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As such, I was impressed with the dynamic reach of the string section which soared and then kept on going during crescendos and moments of high excitement. I was also impressed with the instrumental separation between the violins and cellos. The lower frequencies, via the cellos, were tight, offered an almost portentous power but, again, they were isolated and kept themselves to themselves, allowing the soundstage to sound rich, complex and layered.

I then paired my iPhone 6S with the Moon. Doing this took a few seconds of menu manipulation on the Ace but the actions were few and the pairing painless. I played Kylie Minogue’s All the Lovers from her Abbey Road Sessions via an MP3.

Normally, when you stream MP3 files, the sonic results are dire. Not here, though. In fact, the results were a pleasant surprise. Yes, the basic issues of the limited and limiting technology remained but, having said that, the Moon’s penchant of inserting air into the soundstage gave Minogue an uncharacteristically spacious presentation while I could even make out a strumming guitar low in the mix where, on lower costs systems, such a noise was basically morphed into the digital sludge.

Finally, I tested the Moon as it really should be tested, as a standalone unit. The main reason, of course, why you would buy the thing in the first place. So I reattached my Astell & Kern AK120 and played Bob Marley’s I Shot The Sheriff at 24bit/96kHz through the reference speakers and let her rip.

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The result was nothing short of beautiful. That percussion. So crisp. Superb precision without being bright with a bass guitar that bounced around the soundstage like a low frequency ping pong ball. Such was the character and vigorous nature of the instrument. The organ was whole musical and the guitars informative with plenty of string textures. As for the vocal? Both the Marley and backing harmonies stood apart, in their own space, which allowed them to enjoy micro-reverb effects of their own, adding a sense of clarity to their performance.

CONCLUSION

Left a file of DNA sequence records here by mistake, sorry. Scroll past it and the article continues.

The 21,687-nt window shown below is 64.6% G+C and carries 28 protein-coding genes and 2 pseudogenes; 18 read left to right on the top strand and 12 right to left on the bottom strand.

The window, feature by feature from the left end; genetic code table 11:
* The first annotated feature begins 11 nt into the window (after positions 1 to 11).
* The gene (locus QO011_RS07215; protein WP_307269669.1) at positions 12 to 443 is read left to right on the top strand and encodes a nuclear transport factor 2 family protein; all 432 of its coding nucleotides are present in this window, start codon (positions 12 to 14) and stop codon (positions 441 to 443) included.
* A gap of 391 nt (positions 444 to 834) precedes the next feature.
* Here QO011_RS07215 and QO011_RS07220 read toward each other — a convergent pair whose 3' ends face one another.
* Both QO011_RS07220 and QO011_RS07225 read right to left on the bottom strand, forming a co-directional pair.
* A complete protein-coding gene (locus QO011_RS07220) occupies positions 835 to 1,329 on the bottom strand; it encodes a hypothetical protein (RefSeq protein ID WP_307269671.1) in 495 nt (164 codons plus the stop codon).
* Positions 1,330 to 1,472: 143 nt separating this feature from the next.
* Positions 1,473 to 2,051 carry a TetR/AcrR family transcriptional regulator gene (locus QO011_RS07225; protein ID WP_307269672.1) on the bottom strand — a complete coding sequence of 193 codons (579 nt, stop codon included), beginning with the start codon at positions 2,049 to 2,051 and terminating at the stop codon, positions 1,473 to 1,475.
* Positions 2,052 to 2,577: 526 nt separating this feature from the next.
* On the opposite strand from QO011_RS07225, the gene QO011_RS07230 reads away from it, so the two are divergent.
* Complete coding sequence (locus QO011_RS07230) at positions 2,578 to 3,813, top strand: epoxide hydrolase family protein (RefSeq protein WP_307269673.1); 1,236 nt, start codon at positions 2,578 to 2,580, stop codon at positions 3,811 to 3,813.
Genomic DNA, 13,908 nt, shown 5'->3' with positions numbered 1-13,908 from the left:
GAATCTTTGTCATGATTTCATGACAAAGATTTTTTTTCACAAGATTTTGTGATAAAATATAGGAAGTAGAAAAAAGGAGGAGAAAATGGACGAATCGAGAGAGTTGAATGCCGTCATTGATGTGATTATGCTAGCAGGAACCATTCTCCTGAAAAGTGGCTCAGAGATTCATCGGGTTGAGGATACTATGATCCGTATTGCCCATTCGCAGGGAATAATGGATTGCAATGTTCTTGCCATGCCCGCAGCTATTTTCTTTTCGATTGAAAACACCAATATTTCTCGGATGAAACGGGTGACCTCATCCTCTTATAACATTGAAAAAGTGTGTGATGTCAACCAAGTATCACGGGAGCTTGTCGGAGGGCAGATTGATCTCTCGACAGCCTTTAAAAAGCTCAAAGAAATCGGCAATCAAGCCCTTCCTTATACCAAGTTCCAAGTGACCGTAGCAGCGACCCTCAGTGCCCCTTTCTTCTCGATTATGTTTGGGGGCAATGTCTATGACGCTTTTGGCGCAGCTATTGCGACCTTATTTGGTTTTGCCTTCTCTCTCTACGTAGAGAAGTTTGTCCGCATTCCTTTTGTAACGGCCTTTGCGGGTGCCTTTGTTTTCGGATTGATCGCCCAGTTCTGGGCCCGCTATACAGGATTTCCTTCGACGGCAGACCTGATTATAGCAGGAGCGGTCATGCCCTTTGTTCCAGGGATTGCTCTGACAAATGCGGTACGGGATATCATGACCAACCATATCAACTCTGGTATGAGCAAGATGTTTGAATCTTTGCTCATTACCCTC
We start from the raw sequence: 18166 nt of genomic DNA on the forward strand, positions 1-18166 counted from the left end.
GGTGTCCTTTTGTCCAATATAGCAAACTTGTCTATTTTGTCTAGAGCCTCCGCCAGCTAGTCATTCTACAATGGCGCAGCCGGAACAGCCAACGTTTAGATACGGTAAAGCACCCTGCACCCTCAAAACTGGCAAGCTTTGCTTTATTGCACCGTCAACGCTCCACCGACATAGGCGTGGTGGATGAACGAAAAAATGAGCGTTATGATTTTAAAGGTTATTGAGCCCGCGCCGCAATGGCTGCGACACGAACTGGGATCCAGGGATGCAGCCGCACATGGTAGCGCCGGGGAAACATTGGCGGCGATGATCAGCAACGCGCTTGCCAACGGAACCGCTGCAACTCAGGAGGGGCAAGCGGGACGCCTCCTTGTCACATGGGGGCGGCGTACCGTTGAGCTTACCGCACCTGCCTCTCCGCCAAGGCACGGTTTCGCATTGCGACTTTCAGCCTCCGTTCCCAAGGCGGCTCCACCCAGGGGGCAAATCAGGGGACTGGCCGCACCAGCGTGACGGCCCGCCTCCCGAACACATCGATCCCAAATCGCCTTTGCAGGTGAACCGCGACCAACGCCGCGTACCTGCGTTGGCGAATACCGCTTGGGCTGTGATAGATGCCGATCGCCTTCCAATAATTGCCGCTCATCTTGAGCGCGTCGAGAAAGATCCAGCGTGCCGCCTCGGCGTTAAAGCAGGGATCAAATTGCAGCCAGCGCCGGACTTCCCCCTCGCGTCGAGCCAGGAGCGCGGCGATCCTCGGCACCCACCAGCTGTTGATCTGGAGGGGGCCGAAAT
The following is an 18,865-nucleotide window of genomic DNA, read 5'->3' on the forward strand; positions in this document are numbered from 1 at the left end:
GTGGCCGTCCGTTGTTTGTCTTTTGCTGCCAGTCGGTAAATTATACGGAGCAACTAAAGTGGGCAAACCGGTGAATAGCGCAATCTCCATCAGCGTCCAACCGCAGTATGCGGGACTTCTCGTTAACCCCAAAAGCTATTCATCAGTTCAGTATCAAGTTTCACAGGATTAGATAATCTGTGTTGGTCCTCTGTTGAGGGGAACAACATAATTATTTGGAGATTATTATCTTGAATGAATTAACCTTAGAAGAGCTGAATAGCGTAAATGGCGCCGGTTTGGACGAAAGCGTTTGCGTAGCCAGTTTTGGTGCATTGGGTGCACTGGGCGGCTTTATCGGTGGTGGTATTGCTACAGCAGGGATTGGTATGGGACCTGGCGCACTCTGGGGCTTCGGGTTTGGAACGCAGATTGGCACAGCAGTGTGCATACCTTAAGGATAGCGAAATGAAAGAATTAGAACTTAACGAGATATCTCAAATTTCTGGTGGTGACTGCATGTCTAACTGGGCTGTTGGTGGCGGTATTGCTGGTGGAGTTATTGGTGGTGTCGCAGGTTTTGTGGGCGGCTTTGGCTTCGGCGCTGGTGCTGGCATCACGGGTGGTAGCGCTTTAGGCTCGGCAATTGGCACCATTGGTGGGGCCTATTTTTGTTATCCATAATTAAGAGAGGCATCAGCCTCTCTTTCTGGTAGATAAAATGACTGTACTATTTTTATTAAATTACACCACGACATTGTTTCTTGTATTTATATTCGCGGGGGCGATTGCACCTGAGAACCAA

What can I say? It worked and worked well. The Ace offers a gamut of facilities that will cover just about every hi-fi task from analogue to digital while handling a broad array of external sources. The fact that it’s also a stand-alone unit with a built-in amplifier and speaker connections means that it will be ideal for those who are short of space. Easy to use, packed with features, sounds great…what more do you need?


MOON NEO ACE

Price: £2,800

Web: www.renaissanceaudio.co.uk

Tel: 0131 555 3922


GOOD: midrange precision, instrumental separation, bass focus, feature count 

BAD: nothing at the price

RATING: 8

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REFERENCE

Cyrus Lyric

Aesthetix Calypso pre-amp
Icon Audio MB 845 Mk.II monoblocks
Quad ESL-57 speakers with One Thing mods

Spendor S3/5R speakers

Vertex AQ & Tellurium Q cabling

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2 Comments

  • Reply
    Eson Li
    11th March 2017 at 4:42 pm

    Thanks for the review. With the iPhone 6s, you may use a lossless format such as ALAC. Did you also try playing DSD music via network or USB? Would be interested to know its quality.

    • Reply
      Paul Rigby
      12th March 2017 at 2:36 pm

      My apologies, I wanted to report the differences between varying hi-res levels using one format type as a reference guideline and so, for the sake a a little bit of brevity, decided to plump for PCM in his case.